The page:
Folks who read my author bio will have realized I lead an interesting life or that I have a passion for Starbucks. No wait, that wasn’t it. Yes, you will have noticed that I’m something of a hardcore gamer and that I’m visually impaired. Granted, the latter does make my chosen love of all things geeky a little interesting. Understandably our Mighty Editor was curious about how my impairment affects my ability to be a geek.
I’m a gamer, I love to write fantasy/horror/sci fi and I have a passion for film and TV (as you’ve probably noticed from my previous blog posts). My visual impairment is something that’s as much a part of me as my Aspergers and, while I’ve been like this my whole life, it’s only been two years since I got my first guide dog. I get my geek on for the usual things: TV series, films, games and books and being blind has never ever stopped me.
While Uni (that’s my dog) and I love going to the movies – her for the dropped boxes of popcorn, me for the film – it’s often hard for us to find showings with Audio Description. Basically this means I get to wear an awesome pair of headphones which overlays a descriptive audio track describing what’s going on over the movie. The only problem is getting the damn things to work! Oh and finding showings of films I want to see. At the moment I live in a small market town with a cinema but it’s independently owned and so doesn’t offer AD. I have to plan trips ahead to one of the larger cinemas in Norwich, like Odeon or Vue. Audio Description is getting better, with more showings every month and I’m particularly looking forward to Star Trek Into Darkness. What can I say, I’m a Cumberbatch girl!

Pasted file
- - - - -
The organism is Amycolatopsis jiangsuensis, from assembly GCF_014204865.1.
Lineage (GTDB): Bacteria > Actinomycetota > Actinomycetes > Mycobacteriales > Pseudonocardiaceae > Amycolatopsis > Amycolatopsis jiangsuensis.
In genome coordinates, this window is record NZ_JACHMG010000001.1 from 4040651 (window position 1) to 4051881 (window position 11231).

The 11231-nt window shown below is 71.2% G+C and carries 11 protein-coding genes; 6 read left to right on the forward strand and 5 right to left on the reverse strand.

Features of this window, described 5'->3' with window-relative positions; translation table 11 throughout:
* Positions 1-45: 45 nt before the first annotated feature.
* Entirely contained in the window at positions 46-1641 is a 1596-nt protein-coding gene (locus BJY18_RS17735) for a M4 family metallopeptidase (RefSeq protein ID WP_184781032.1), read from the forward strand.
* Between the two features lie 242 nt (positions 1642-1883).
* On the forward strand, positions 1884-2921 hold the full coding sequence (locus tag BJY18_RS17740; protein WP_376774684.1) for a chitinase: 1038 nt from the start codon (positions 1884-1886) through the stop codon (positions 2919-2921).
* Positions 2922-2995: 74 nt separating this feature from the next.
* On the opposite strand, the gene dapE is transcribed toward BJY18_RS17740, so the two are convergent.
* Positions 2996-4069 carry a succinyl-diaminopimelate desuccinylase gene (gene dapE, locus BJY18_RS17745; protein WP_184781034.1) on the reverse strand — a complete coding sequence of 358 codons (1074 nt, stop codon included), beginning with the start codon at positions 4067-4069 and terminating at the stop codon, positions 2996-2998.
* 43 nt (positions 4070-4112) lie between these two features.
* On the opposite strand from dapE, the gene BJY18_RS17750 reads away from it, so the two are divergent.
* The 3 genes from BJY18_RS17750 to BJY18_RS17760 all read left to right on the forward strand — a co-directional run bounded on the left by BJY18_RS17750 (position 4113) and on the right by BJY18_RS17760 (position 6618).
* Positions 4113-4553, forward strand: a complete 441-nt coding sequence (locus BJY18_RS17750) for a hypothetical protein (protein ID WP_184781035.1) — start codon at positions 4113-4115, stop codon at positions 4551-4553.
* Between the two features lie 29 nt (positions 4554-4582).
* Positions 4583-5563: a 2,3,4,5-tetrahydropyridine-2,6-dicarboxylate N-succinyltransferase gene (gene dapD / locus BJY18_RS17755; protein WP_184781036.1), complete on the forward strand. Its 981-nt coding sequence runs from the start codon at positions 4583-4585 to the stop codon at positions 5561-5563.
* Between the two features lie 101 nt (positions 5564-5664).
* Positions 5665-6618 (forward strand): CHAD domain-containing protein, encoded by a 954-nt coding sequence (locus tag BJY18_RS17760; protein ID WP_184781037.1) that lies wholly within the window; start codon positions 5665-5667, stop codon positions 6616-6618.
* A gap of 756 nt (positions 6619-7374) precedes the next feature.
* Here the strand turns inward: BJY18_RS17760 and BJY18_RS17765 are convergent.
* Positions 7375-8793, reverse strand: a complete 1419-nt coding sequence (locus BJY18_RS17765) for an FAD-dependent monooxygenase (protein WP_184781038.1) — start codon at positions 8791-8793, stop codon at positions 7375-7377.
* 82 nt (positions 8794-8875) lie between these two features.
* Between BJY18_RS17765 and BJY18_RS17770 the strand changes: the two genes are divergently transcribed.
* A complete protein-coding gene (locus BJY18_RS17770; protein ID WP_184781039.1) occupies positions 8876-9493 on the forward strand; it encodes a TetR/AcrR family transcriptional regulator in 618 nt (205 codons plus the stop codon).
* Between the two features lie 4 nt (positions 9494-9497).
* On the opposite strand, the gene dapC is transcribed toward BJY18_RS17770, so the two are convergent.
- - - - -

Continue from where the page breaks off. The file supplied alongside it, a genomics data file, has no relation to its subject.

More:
I haven’t watched TV in three years but I manage to keep abreast of loads of awesome shows. I love watching programs on demand through sites like iPlayer, 4oD, iTunes and Hulu.com. The main perk of this is that many of the shows I love come with Audio Description as well as subtitles (the latter make it easier for me to follow conversations or at least figure out who is talking). Because I’m a journalist, I also have access to some special TV on demand sites just for members of the media which allows me to watch programs before they air and makes writing reviews a little bit easier.
Back in the day, I was known for being a games journalist. Yes, I had that fabled job where I got paid for playing Game of the Year candidate X then writing a review of it. It was fun and allowed me to exercise the impatient part of my geek side which says if X is out on Y, then I should be able to play it Z months early. It was fun and I still love gaming but it’s a heck of a lot more enjoyable as for every game X I’d also have to review Pile of Trash candidates A, B and C.
I have very little depth perception which means I tend to steer clear of first person shooters. Notable exceptions are the Bioshock series and Portal 2, because the story lines are so awesome, they keep me engaged long after I might have given up out of frustration. I also tend to stick on consoles which come with good accessibility and social interaction, hence my love for the Xbox 360.
My favourite kinds of games, though, are ones where I can loose myself in a sandbox. This means Skyrim, Assassin’s Creed: Brotherhood (the most awesome in the series, in my humble opinion) and the upcoming Bioshock: Infinite. Games like Skyrim, with its beautiful scenery and amazing score, though, they allow me to get lost. It’s my way to chill out after a long day and I’m damn good with a bow, indeed I credit computer games with teaching my brain how to cope, at least in part, with no depth perception.